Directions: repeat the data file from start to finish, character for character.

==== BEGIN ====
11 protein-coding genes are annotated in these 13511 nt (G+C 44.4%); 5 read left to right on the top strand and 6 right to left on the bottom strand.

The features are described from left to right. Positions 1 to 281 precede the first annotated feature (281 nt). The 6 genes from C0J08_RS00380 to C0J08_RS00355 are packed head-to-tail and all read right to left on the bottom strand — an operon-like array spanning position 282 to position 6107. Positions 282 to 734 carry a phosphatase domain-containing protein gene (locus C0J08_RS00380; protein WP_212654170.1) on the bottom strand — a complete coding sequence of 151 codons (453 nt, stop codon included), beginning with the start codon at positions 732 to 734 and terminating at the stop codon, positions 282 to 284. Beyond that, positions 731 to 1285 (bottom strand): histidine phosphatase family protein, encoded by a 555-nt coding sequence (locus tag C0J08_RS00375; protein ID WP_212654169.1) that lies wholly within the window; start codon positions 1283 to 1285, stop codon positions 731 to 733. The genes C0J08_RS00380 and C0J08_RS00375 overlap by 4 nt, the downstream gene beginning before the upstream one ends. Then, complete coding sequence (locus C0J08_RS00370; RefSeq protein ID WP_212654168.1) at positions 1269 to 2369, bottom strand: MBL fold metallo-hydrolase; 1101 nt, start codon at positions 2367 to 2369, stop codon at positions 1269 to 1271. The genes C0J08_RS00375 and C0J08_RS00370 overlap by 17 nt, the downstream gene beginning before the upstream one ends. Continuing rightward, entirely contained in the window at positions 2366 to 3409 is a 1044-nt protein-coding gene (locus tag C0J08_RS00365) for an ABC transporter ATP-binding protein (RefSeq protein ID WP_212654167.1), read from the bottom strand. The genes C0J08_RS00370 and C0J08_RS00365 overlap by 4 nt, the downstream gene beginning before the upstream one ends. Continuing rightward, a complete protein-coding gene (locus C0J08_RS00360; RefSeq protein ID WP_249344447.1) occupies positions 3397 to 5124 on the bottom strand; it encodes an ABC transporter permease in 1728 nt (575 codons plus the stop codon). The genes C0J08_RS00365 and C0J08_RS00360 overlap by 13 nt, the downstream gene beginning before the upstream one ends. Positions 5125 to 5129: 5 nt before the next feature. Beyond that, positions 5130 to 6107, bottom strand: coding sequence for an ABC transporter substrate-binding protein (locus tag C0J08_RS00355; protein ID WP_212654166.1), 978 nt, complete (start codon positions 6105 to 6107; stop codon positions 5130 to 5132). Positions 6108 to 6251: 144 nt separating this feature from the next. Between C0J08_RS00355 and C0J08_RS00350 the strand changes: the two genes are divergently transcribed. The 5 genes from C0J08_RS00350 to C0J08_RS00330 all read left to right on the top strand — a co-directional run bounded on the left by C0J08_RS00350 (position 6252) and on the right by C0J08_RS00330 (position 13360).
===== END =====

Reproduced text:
11 protein-coding genes are annotated in these 13511 nt (G+C 44.4%); 5 read left to right on the top strand and 6 right to left on the bottom strand.

The features are described from left to right. Positions 1 to 281 precede the first annotated feature (281 nt). The 6 genes from C0J08_RS00380 to C0J08_RS00355 are packed head-to-tail and all read right to left on the bottom strand — an operon-like array spanning position 282 to position 6107. Positions 282 to 734 carry a phosphatase domain-containing protein gene (locus C0J08_RS00380; protein WP_212654170.1) on the bottom strand — a complete coding sequence of 151 codons (453 nt, stop codon included), beginning with the start codon at positions 732 to 734 and terminating at the stop codon, positions 282 to 284. Beyond that, positions 731 to 1285 (bottom strand): histidine phosphatase family protein, encoded by a 555-nt coding sequence (locus tag C0J08_RS00375; protein ID WP_212654169.1) that lies wholly within the window; start codon positions 1283 to 1285, stop codon positions 731 to 733. The genes C0J08_RS00380 and C0J08_RS00375 overlap by 4 nt, the downstream gene beginning before the upstream one ends. Then, complete coding sequence (locus C0J08_RS00370; RefSeq protein ID WP_212654168.1) at positions 1269 to 2369, bottom strand: MBL fold metallo-hydrolase; 1101 nt, start codon at positions 2367 to 2369, stop codon at positions 1269 to 1271. The genes C0J08_RS00375 and C0J08_RS00370 overlap by 17 nt, the downstream gene beginning before the upstream one ends. Continuing rightward, entirely contained in the window at positions 2366 to 3409 is a 1044-nt protein-coding gene (locus tag C0J08_RS00365) for an ABC transporter ATP-binding protein (RefSeq protein ID WP_212654167.1), read from the bottom strand. The genes C0J08_RS00370 and C0J08_RS00365 overlap by 4 nt, the downstream gene beginning before the upstream one ends. Continuing rightward, a complete protein-coding gene (locus C0J08_RS00360; RefSeq protein ID WP_249344447.1) occupies positions 3397 to 5124 on the bottom strand; it encodes an ABC transporter permease in 1728 nt (575 codons plus the stop codon). The genes C0J08_RS00365 and C0J08_RS00360 overlap by 13 nt, the downstream gene beginning before the upstream one ends. Positions 5125 to 5129: 5 nt before the next feature. Beyond that, positions 5130 to 6107, bottom strand: coding sequence for an ABC transporter substrate-binding protein (locus tag C0J08_RS00355; protein ID WP_212654166.1), 978 nt, complete (start codon positions 6105 to 6107; stop codon positions 5130 to 5132). Positions 6108 to 6251: 144 nt separating this feature from the next. Between C0J08_RS00355 and C0J08_RS00350 the strand changes: the two genes are divergently transcribed. The 5 genes from C0J08_RS00350 to C0J08_RS00330 all read left to right on the top strand — a co-directional run bounded on the left by C0J08_RS00350 (position 6252) and on the right by C0J08_RS00330 (position 13360).